This post was originally published by Riley Howsden at Towards Data Science
Assessing the value that personalization brings to players.
Part two of this blog has been finished and is located here.
The concept behind a rotating store is relatively simple; only a fraction of a catalog’s items are purchasable at any given time. The store effectively hides the remaining products, and transactions on that subset are impossible until a “rotation” occurs. In most cases, a rotation takes place at some predetermined cadence known by the consumer. In this sense, a rotating store shares similarities with a “flash sale.” Under this scenario, items that were likely purchasable beforehand have now been discounted for a short time, usually 1–2 days. However, the mechanism is slightly different as the “sale” in a rotating store is the opportunity to purchase the item. While possible, it does not have to include an actual discount.
Similarities to Clothing Retailers
In theory, many physical clothing retailers act as a rotating store by shifting their displayed inventory to match the seasons. However, instead of hiding items away, the fraction of the catalog that has expired is usually sold off at a discount or sold in bulk to a reseller; this action is often due to capacity constraints. Therefore, the mechanism is quite different for physical retailers and is more focused on seasonality than the rotation described above. Online clothing retailers, such as Rue La La and Gilt, have a constant inventory rotation with purchase timers. Often offers and steep discounts are paired together, and while things can go on sale multiple times, the underlying catalog is ever-changing itself. There are no guarantees the item will return.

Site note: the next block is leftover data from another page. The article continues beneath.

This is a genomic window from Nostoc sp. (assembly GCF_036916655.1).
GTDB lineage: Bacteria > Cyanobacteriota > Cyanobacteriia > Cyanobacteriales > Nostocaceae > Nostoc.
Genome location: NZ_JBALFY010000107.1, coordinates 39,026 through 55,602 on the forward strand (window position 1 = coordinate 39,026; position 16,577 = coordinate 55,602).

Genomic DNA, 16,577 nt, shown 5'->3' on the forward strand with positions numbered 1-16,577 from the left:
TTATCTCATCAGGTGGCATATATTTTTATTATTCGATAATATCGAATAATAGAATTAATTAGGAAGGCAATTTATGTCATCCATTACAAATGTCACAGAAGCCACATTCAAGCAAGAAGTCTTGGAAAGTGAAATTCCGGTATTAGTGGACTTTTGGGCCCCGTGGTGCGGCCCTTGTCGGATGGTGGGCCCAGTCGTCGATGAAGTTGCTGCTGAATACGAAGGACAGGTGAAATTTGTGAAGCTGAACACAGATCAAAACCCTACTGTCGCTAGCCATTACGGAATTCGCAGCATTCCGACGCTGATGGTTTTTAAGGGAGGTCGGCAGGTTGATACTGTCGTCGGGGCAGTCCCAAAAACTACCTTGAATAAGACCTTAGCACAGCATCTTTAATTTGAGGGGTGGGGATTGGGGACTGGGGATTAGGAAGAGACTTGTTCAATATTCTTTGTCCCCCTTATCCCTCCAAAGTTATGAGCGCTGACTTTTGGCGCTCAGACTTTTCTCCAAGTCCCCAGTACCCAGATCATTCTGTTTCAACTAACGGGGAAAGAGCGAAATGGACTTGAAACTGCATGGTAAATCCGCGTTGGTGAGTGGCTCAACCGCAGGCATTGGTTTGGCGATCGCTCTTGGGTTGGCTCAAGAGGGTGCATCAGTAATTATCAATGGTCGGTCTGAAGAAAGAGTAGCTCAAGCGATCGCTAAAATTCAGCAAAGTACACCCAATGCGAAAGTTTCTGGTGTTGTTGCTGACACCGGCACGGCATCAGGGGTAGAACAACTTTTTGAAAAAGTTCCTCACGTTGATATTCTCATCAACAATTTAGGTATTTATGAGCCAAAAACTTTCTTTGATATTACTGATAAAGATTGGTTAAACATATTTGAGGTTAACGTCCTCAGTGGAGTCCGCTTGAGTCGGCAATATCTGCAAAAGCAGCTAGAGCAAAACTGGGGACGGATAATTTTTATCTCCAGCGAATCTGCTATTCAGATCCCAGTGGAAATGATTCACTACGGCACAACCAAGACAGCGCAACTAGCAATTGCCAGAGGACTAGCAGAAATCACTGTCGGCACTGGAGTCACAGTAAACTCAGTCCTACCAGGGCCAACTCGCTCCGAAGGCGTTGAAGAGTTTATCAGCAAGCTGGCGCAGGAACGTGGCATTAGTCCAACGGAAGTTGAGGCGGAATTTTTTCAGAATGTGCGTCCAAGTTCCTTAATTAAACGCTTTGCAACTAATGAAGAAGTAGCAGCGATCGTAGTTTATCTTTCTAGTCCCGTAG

Rotating Stores in Video Games
While some clothing retailers run on a structure similar to a rotating store, the biggest adopter of this monetization strategy has been gaming. While mobile games were the first to explore this space, the rotation feature has landed in some of the most popular video games, such as Fortnite, VALORANT, Apex Legends, and Fall Guys. There are two significant reasons why rotating stores are becoming more commonplace in the industry; the underlying good is digital, and it is exclusive. The digital aspect of items allows for more effortless rotations. While an in-depth algorithm is a possible solution for better selections, a random draw of items from the inventory can act as a reasonable starting point. Also, there are no capacity constraints since this inventory requires no physical space; theoretically, an infinite number of units are available for sale. As for exclusivity, most video games have a monopoly over the content they create; this means less risk for a rotating store model as there are no competitors to swoop in and sell those same items directly to the player.